Native Arabic speakers (including Jews from Yemen, Morocco, Iraq, etc.) maintain two of the typically Semitic pharyngealised consonants when speaking Hebrew, and also pronounce their rs as an alveolar tap or trill rather than an uvular trill; i.e. <ח> is /ħ/ (merged into /χ/ in contemporary Israeli Hebrew), <ע> is /ʕ/ (pronounced as a vowel in contemporary Israeli Hebrew), ר is /r/ (Israeli /ʀ/). Since Hebrew as spoken by younger native speakers is rather homogenous you may have come across some of those whose pronunciation is influenced by Arabic or Sephardi/Mizrahi readings of Biblical Hebrew. Sometimes people who don't have this accent when speaking will imitate it when singing if their music is in a Mizrahi style.

Then there are the main Kurdish languages: I think you'll find that both Kurmanji and Sorani sound closer to Persian than to anything else. That gets us past all the major languages of the region (with all due respect to Assyrian Neo-Aramaic, Mazandarani, Modern South Arabian, Qashqai, Luri, etc.), I don't know what other Western Asian languages you may have come across.

As for intonation, I can't say I've noticed huge similarities, although I would agree that out of Persian, Arabic and Turkish, Turkish has the most distinctive intonation. When it comes to Israeli Hebrew, the intonation is pretty much based on that of Yiddish, so it stands out even more.

In any case, I don't think "Middle Eastern languages" is much of a coherent category and I'd be surprised if people from outside the region would be able to reliable tell which languages are "Middle Eastern" and which are from other nearby regions. Westerners pretty regularly confuse Middle Easterners with North Africans, South Asians and Southern Europeans (for those Westerners who aren't Southern Europeans), so I think it might be just a vague sense people develop out of pretty superficial contact with these languages.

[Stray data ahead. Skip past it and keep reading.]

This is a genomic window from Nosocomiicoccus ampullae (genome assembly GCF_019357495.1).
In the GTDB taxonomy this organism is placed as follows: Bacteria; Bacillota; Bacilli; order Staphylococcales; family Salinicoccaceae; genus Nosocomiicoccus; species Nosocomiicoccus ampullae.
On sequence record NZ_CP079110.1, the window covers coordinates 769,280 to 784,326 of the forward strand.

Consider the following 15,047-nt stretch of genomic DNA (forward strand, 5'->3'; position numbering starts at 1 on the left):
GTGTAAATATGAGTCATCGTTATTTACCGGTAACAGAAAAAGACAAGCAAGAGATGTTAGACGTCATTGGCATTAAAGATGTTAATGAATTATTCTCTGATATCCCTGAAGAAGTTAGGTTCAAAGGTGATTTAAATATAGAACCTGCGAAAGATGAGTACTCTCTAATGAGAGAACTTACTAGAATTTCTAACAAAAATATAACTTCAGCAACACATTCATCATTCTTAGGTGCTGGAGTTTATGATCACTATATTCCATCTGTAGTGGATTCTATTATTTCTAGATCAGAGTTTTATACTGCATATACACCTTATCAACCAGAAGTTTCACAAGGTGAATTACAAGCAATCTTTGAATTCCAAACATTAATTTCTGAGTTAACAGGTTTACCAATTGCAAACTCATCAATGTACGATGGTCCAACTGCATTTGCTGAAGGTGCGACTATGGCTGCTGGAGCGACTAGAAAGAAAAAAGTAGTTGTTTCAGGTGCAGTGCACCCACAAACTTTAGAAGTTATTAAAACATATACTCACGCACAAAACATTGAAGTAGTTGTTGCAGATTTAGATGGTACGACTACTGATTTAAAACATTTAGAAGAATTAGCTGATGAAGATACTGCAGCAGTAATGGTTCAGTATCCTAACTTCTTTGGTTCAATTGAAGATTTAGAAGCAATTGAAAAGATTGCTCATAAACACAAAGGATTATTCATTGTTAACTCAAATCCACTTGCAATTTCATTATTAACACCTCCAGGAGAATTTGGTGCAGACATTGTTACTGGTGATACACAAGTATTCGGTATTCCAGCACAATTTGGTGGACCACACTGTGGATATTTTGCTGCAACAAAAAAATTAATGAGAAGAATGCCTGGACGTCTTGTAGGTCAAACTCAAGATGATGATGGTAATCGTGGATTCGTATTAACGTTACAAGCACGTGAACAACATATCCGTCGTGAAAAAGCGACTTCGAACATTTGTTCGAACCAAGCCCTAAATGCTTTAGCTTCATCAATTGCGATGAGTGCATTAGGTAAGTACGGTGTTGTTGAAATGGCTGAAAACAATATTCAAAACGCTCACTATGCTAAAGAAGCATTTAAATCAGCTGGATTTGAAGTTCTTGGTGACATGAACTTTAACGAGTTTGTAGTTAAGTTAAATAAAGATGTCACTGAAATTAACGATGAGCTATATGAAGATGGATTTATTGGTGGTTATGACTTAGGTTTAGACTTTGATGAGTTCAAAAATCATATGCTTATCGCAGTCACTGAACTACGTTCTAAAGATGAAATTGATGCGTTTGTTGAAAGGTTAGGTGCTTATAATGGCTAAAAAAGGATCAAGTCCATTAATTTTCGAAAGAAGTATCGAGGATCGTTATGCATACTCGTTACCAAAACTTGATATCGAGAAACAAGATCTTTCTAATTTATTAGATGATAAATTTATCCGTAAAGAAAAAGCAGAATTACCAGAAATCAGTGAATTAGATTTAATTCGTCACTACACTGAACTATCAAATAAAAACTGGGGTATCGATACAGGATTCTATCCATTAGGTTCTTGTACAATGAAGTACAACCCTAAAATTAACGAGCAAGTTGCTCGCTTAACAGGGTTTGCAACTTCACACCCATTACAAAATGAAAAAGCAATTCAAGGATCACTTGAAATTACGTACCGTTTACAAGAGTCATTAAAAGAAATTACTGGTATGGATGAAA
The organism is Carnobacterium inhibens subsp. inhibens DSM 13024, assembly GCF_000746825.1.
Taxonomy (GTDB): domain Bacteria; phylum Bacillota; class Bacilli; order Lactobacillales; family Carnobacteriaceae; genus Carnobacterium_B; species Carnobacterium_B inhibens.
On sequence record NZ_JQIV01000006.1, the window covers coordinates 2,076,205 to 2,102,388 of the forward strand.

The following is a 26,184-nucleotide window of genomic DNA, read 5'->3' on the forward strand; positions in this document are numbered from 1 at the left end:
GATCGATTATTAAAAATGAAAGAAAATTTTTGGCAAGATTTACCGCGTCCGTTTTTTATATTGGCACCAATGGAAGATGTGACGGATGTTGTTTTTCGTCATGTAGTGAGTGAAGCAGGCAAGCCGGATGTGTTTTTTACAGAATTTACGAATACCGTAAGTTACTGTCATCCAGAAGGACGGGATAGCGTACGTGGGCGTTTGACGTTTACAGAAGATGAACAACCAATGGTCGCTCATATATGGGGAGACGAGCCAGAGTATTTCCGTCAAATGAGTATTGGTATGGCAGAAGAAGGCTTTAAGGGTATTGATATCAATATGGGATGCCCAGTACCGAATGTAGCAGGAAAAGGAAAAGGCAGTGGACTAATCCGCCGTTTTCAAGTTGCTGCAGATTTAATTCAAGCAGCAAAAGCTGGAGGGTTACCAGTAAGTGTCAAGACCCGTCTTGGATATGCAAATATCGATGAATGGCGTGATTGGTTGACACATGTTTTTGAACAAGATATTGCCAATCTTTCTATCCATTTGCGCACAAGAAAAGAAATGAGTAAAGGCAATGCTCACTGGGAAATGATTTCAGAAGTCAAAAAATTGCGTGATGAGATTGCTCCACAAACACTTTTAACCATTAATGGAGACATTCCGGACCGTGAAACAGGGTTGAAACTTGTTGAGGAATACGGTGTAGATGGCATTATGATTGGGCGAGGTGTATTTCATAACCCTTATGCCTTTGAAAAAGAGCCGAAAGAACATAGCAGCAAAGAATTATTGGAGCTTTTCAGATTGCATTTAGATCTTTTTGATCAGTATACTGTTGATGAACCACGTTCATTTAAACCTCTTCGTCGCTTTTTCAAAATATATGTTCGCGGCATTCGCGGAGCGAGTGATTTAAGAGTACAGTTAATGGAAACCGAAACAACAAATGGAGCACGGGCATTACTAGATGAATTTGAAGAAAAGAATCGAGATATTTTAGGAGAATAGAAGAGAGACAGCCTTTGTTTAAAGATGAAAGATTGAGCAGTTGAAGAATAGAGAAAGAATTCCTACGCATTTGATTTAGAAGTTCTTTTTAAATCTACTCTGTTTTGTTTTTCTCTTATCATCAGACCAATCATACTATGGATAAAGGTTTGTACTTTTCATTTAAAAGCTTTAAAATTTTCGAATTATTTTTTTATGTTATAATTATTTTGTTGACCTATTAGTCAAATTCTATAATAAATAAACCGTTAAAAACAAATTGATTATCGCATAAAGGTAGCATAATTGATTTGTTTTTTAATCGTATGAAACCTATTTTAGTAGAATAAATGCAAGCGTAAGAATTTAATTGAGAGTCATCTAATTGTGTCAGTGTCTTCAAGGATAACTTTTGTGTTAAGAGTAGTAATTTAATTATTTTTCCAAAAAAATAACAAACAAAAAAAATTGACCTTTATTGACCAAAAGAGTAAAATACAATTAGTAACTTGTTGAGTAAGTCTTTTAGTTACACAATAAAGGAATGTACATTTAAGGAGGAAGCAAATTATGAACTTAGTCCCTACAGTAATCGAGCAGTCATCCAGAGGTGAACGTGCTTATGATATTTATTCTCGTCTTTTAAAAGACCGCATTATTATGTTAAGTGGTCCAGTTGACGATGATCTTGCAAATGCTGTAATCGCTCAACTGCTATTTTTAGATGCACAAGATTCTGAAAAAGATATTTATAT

Last edited by Saim on Thu Aug 01, 2019 5:05 pm, edited 2 times in total.
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Re: What exactly makes a language sound Middle Eastern?

Postby vonPeterhof » Thu Aug 01, 2019 4:59 pm

To add on to what Deinonysus and Saim said, Turkish is notable both among languages of the Middle East and among Turkic languages for not having any uvular consonants. In general it seems like the presence of uvulars, in particular /q~ɢ/, /χ/ and /ʁ/, that's responsible for the "Middle Eastern" perception, seeing as how the presence of those consonants is about the only significant similarity I can think of between Arabic and Persian phonologies. Check out the Mam language in the video below and see if it sounds "Middle Eastern" to you.
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Re: What exactly makes a language sound Middle Eastern?

Postby sporedandroid » Thu Aug 01, 2019 10:33 pm

I don’t think Mam sounds middle eastern.
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Re: What exactly makes a language sound Middle Eastern?

Postby lavengro » Fri Aug 02, 2019 12:41 am

sporedandroid wrote:What exactly makes a language sound Middle Eastern?

According to François Micheloud, the founder of the HTLAL website, it is largely a function of how much cumin powder one adds to the dish.
Last edited by lavengro on Fri Aug 02, 2019 12:45 am, edited 1 time in total.
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Re: What exactly makes a language sound Middle Eastern?

Postby lavengro » Fri Aug 02, 2019 12:45 am

lavengro wrote:
sporedandroid wrote:What exactly makes a language sound Middle Eastern?

According to François Micheloud, the founder of the HTLAL website, it is largely a function of how much cumin powder one adds to the dish.

Oops, sorry, I think I misdirected myself there and was thinking of François' separate gastronomic blog at fxcuisine.com